#36 Skittle's Calf

Kelly and Suzie both recently blogged about Skittle's (#3260) newborn calf and our incredible opportunity to see rarely seen behaviors thought only to occur shortly after birthing takes place. Read more details about this day here and here. A few days after we first sighted Skittle with her new calf, Kelly and I spotted a Surface Active Group (SAG) of approximately 8 animals. It appears that Skittle was the focal female of this SAG - and to our dismay, she was sighted without her calf! In the photo below, you can see Skittle belly up in the center of the SAG.

At this time, we are uncertain whether the calf is still alive but since the small calf was not seen by the observers in the plane, the individuals in the biopsy boat (who biopsy darted one of the individuals (#3190) in the SAG that day), or our ground contact who reviewed the more than 100 photos of the SAG, we believe that it did not survive. This means that Skittle's calf must have died sometime between our first sighting of the calf on February 24th and the day we obseved the SAG on March 1st. Despite the sadness of this event, the data we were able to collect concerning Skittle, her calf, and the remarkable post-birth behaviors is valuable information that will give scientists a better understanding of the biology and ecology of right whales.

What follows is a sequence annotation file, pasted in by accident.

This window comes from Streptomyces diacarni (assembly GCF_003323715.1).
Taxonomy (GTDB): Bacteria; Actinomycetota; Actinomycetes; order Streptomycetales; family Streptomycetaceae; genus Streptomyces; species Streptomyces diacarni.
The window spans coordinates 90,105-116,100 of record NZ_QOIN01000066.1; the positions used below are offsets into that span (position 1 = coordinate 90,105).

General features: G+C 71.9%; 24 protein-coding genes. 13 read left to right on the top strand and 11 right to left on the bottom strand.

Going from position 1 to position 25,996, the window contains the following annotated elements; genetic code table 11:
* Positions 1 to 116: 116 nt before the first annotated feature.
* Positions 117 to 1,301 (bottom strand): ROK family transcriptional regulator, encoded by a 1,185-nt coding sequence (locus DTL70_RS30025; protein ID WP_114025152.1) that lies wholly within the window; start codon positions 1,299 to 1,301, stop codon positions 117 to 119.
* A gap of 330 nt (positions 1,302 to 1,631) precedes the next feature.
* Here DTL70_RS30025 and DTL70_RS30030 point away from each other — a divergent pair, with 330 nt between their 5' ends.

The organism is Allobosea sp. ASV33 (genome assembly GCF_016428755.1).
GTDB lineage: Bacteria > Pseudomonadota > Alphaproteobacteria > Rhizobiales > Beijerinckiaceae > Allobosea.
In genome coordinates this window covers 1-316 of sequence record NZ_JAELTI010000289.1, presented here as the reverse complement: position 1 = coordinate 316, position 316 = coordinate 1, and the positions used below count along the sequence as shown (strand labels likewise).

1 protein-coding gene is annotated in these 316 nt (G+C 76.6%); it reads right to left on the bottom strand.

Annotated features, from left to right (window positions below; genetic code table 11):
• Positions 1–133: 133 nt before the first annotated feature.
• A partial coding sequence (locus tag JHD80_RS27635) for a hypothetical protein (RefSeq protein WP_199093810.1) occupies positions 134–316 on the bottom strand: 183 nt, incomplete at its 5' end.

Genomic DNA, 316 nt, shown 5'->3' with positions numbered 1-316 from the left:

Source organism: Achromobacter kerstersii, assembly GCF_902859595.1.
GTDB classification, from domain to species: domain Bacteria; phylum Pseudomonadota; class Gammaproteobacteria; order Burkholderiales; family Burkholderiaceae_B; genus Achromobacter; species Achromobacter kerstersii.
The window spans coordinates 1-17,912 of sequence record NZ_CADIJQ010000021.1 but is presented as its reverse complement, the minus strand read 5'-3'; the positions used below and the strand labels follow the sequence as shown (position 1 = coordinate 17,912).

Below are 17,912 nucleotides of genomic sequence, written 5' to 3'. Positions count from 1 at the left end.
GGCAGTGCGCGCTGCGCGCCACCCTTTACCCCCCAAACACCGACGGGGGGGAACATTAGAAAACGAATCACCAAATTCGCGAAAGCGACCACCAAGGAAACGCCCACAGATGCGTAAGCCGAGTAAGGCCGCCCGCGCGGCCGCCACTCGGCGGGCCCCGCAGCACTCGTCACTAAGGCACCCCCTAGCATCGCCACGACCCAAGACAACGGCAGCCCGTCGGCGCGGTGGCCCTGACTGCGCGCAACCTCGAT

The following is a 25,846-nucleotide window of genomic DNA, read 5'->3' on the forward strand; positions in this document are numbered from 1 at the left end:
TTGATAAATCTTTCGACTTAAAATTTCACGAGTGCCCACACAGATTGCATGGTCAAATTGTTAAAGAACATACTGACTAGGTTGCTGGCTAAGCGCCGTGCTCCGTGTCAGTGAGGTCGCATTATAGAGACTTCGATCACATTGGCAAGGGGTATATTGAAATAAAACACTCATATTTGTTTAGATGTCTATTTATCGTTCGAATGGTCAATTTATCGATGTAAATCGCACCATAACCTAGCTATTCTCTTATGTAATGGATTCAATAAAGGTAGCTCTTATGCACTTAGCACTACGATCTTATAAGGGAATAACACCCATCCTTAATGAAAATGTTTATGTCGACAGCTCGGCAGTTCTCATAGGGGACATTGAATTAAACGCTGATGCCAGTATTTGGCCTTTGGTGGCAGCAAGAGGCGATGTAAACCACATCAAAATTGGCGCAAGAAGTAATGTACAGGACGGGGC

Photo Credit: New England Aquarium; Karen Vale




  1. So sorry to hear that... is it at all possible the calf is elsewhere?

  2. It is certainly possible, albeit unlikely, that the calf was nearby the day we observed the SAG. It’s improbable that a calf of such a young age could survive long without its mom and without nursing. Most calves will nurse for approximately 9 to 12 months and stay with their moms for about one year. Calvin was the youngest weaned calf ever to be documented. Calvin was approximately at 6 months of age when she was forced to wean when her mom was killed by a ship.

    We are keeping a sharp lookout for Skittle and/or the calf on our surveys and will update our blog followers if we get any new information. Documenting Skittle again is important because we will be able to confirm that the calf is gone.